So this is the second album by Melbourne act The Tiger And Me, and they describe it as highly anticipated. Maybe it is in Melbourne, but if I was told by someone that I should be on the edge of my seat waiting for it to arrive, I would be quite disappointed in the person that gave me that information, and possibly punch them in their nose.
Unfortunately, the whole 44 minutes and 56 seconds of this album bored the shit out of me. There are some cool harmonies, and the use of instruments like the fiddle, Theremin and the accordion were a nice touch, but that is kinda it.
The band features three lead vocalists, so I would say that every song sounds like it is from a different act, but there is one thing that stays the same, and that is a slow and boring droning of instruments.
The opening track Dance With The Devil starts quite quickly with the male vocalists deep voice and an acoustic guitar. You expect it to build, into something big and massive, but unfortunately it doesn’t really happen. The female vocalist takes over, and a string quartet kicks the guitar out of the way, with a tamborine quite prominently leaving its mark in the background. There are some moments where the vocals seem a bit amateur and pitchy too. But it seems like any band that wants to call themselves indie these days just has to do an extremely average job, but play on that factor.
I understand what the band are trying to do (to an extent) and I think it may be something very similar to Sydney family band Tigertown, and it has nothing to do with the name. Both bands are similar in a way, as they have mixed gender lead vocalists and attempt to put angelic harmonies with slow and emotional instrumentation. Tigertown simply do it better. It is hard to explain, but maybe it is just the band chemistry that lets The Tiger And Me down.
The second track on this LP is called Pantomime, and it is happier, I guess. Well, it is meant to be happy, but it still doesn’t put a smile on my face. It is more upbeat, which is a better way to put it. A jumpy bass line, and a cheery rhythm by the drums. The string instruments feature again, and kill the momentum, as do the fairly generic and typical (possibly obligatory to these guys) harmonies.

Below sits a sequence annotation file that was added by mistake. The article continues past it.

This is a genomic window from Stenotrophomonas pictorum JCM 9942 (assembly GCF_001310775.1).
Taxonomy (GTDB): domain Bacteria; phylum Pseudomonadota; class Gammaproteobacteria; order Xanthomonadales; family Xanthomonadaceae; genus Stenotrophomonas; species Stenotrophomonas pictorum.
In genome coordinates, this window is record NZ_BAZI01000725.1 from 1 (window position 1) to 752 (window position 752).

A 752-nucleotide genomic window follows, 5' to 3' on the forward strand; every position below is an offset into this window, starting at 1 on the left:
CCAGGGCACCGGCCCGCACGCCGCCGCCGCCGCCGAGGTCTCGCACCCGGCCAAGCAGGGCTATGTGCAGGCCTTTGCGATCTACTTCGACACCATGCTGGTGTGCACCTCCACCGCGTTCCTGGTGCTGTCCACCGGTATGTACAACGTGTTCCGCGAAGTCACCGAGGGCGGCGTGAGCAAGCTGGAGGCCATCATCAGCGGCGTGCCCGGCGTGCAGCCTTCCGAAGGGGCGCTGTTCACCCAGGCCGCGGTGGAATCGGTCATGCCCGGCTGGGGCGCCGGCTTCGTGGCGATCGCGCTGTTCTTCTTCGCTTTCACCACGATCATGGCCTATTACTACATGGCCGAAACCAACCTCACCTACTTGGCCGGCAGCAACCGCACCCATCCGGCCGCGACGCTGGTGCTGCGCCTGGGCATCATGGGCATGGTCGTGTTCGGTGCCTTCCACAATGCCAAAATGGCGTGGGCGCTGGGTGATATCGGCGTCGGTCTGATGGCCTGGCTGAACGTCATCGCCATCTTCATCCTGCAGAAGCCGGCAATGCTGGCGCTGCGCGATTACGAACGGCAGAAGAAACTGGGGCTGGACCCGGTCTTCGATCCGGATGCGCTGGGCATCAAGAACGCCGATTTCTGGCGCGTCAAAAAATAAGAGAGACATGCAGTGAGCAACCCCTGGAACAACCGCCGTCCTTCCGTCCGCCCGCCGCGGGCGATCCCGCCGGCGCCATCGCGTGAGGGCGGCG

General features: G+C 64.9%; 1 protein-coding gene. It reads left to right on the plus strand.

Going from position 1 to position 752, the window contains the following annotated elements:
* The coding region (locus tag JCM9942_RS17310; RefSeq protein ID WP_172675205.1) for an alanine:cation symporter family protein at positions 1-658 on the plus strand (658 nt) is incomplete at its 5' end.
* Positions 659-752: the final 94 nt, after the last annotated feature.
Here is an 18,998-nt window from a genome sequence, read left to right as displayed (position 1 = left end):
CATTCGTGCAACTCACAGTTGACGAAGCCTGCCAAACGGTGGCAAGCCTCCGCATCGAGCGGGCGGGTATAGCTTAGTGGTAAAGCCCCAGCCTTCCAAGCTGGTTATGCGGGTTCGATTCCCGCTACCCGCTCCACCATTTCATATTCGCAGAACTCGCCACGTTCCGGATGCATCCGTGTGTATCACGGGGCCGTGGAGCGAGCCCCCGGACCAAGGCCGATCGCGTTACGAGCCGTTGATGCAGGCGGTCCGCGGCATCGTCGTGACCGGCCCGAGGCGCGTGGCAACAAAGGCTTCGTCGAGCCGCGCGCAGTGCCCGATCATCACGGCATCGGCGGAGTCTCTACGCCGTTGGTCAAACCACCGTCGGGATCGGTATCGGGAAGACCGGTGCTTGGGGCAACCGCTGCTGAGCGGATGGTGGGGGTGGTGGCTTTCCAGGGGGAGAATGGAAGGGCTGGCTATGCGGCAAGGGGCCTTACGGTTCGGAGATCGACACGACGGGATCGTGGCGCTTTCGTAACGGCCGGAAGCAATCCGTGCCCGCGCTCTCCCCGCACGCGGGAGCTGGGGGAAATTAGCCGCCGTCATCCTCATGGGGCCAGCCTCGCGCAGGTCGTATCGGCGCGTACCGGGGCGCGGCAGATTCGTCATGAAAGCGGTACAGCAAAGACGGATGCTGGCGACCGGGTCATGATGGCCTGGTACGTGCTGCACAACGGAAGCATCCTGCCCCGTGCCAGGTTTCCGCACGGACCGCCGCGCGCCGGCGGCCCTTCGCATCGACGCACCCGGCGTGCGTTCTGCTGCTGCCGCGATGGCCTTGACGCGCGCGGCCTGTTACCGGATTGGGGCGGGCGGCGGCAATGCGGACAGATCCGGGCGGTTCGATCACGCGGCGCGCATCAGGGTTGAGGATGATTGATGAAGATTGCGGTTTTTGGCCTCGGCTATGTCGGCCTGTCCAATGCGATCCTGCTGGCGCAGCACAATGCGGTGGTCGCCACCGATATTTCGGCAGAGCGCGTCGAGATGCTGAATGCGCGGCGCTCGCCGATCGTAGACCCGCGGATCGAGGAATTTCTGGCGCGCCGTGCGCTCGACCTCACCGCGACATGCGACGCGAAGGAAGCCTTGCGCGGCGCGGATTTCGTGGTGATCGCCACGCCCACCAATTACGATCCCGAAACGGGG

Waltz #3 starts off in a really ‘built up’ manor for the intro, then slowing right down quite abruptly. Why, I ask? It is confusing and out of place. The bands facebook page describes this song to fit them perfectly. A marching band type all in chorus with a piano accordion isn’t really a description of anything in existence. It is an interesting song structure, with the chorus, followed by two verses, and concluded by the chorus again, which is a positive, but is possibly the only faintly original aspect of the song.
The band also say on facebook that the power of the band is not truly experienced until you see them live, so who knows, maybe my opinion will change when and if I was to see them perform in person. However, this album is quite weak, unoriginal, and dull. The Tiger And Me have potential, no doubt, they just need to find a way to bring it out.